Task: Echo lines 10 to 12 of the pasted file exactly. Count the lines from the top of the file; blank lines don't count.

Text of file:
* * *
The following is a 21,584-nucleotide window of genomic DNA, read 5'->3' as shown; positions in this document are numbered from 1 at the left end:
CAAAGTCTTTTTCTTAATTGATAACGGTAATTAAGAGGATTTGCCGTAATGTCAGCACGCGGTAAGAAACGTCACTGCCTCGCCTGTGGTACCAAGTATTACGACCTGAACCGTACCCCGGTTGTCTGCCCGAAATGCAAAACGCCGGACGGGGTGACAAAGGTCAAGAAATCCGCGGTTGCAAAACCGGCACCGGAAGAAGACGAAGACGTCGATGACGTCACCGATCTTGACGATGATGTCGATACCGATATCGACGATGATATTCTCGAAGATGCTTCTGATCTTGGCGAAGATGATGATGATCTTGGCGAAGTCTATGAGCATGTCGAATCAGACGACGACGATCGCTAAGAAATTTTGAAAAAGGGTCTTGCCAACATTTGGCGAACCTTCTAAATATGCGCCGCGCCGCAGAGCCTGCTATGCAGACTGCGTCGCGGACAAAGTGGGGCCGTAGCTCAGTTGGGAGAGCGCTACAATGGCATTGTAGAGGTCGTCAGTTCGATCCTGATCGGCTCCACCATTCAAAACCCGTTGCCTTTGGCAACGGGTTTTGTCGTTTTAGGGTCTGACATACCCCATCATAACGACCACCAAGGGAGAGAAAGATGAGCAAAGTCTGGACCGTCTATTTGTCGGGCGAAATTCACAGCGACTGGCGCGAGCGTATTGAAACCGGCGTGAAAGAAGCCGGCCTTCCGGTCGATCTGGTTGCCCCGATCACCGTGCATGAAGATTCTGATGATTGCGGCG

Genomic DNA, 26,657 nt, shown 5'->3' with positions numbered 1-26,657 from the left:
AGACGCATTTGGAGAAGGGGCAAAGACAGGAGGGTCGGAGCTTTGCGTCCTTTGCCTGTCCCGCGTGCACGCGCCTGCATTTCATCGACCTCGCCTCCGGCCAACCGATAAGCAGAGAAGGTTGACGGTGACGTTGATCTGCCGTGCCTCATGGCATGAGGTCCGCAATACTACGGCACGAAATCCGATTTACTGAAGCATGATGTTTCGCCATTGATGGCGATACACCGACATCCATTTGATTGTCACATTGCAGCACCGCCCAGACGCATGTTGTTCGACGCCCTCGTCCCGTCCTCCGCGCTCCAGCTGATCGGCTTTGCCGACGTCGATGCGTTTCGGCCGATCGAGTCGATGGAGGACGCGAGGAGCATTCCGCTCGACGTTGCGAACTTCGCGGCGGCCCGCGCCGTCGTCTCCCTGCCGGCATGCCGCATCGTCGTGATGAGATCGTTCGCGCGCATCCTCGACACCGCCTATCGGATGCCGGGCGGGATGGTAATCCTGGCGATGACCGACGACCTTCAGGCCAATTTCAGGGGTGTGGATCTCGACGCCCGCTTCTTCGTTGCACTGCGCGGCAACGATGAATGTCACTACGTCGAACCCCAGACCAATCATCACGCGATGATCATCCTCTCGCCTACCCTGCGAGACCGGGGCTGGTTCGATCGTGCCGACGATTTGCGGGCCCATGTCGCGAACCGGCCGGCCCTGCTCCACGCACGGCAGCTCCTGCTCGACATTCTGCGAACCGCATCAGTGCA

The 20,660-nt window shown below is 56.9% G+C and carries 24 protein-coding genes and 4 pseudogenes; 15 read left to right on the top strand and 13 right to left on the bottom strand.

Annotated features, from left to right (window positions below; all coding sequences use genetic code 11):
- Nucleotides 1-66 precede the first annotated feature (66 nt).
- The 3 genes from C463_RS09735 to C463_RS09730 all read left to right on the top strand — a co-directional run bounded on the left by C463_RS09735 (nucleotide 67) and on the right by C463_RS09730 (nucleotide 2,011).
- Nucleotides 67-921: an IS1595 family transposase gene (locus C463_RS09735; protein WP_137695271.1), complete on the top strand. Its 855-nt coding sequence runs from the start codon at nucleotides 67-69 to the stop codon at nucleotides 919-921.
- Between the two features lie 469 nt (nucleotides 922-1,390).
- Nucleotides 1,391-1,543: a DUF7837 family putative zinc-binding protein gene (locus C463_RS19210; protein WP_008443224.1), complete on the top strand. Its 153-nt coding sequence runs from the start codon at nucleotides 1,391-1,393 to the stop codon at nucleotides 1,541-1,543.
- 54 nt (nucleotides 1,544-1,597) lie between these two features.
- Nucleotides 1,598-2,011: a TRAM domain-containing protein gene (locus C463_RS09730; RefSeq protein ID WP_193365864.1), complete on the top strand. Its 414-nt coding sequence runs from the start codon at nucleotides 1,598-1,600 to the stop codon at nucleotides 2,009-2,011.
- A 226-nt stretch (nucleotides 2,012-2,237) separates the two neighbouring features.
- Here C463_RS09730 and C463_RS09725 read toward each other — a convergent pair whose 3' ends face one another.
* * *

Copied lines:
- Between the two features lie 469 nt (nucleotides 922-1,390).
- Nucleotides 1,391-1,543: a DUF7837 family putative zinc-binding protein gene (locus C463_RS19210; protein WP_008443224.1), complete on the top strand. Its 153-nt coding sequence runs from the start codon at nucleotides 1,391-1,393 to the stop codon at nucleotides 1,541-1,543.
- 54 nt (nucleotides 1,544-1,597) lie between these two features.